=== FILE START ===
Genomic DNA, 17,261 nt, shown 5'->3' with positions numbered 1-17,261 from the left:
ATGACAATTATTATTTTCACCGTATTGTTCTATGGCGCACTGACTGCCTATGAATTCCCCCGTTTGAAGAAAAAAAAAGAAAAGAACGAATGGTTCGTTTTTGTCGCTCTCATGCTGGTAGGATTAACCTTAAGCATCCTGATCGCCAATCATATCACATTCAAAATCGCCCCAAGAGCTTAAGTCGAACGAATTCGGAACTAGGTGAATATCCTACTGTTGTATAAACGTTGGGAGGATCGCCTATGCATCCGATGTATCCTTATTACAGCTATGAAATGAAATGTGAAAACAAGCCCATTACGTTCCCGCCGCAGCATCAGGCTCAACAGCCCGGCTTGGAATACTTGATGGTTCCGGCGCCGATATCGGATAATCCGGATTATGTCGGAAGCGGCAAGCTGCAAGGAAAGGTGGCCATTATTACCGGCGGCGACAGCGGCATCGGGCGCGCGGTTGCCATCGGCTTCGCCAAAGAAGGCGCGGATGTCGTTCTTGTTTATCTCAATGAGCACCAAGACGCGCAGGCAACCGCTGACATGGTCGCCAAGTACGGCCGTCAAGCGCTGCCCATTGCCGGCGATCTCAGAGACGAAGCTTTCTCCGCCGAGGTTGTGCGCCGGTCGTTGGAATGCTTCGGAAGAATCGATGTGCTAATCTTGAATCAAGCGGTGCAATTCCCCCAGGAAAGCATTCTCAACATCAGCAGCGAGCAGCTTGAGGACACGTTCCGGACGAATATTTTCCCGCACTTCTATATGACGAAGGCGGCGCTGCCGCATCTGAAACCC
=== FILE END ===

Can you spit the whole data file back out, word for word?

Genomic DNA, 17,261 nt, shown 5'->3' with positions numbered 1-17,261 from the left:
ATGACAATTATTATTTTCACCGTATTGTTCTATGGCGCACTGACTGCCTATGAATTCCCCCGTTTGAAGAAAAAAAAAGAAAAGAACGAATGGTTCGTTTTTGTCGCTCTCATGCTGGTAGGATTAACCTTAAGCATCCTGATCGCCAATCATATCACATTCAAAATCGCCCCAAGAGCTTAAGTCGAACGAATTCGGAACTAGGTGAATATCCTACTGTTGTATAAACGTTGGGAGGATCGCCTATGCATCCGATGTATCCTTATTACAGCTATGAAATGAAATGTGAAAACAAGCCCATTACGTTCCCGCCGCAGCATCAGGCTCAACAGCCCGGCTTGGAATACTTGATGGTTCCGGCGCCGATATCGGATAATCCGGATTATGTCGGAAGCGGCAAGCTGCAAGGAAAGGTGGCCATTATTACCGGCGGCGACAGCGGCATCGGGCGCGCGGTTGCCATCGGCTTCGCCAAAGAAGGCGCGGATGTCGTTCTTGTTTATCTCAATGAGCACCAAGACGCGCAGGCAACCGCTGACATGGTCGCCAAGTACGGCCGTCAAGCGCTGCCCATTGCCGGCGATCTCAGAGACGAAGCTTTCTCCGCCGAGGTTGTGCGCCGGTCGTTGGAATGCTTCGGAAGAATCGATGTGCTAATCTTGAATCAAGCGGTGCAATTCCCCCAGGAAAGCATTCTCAACATCAGCAGCGAGCAGCTTGAGGACACGTTCCGGACGAATATTTTCCCGCACTTCTATATGACGAAGGCGGCGCTGCCGCATCTGAAACCC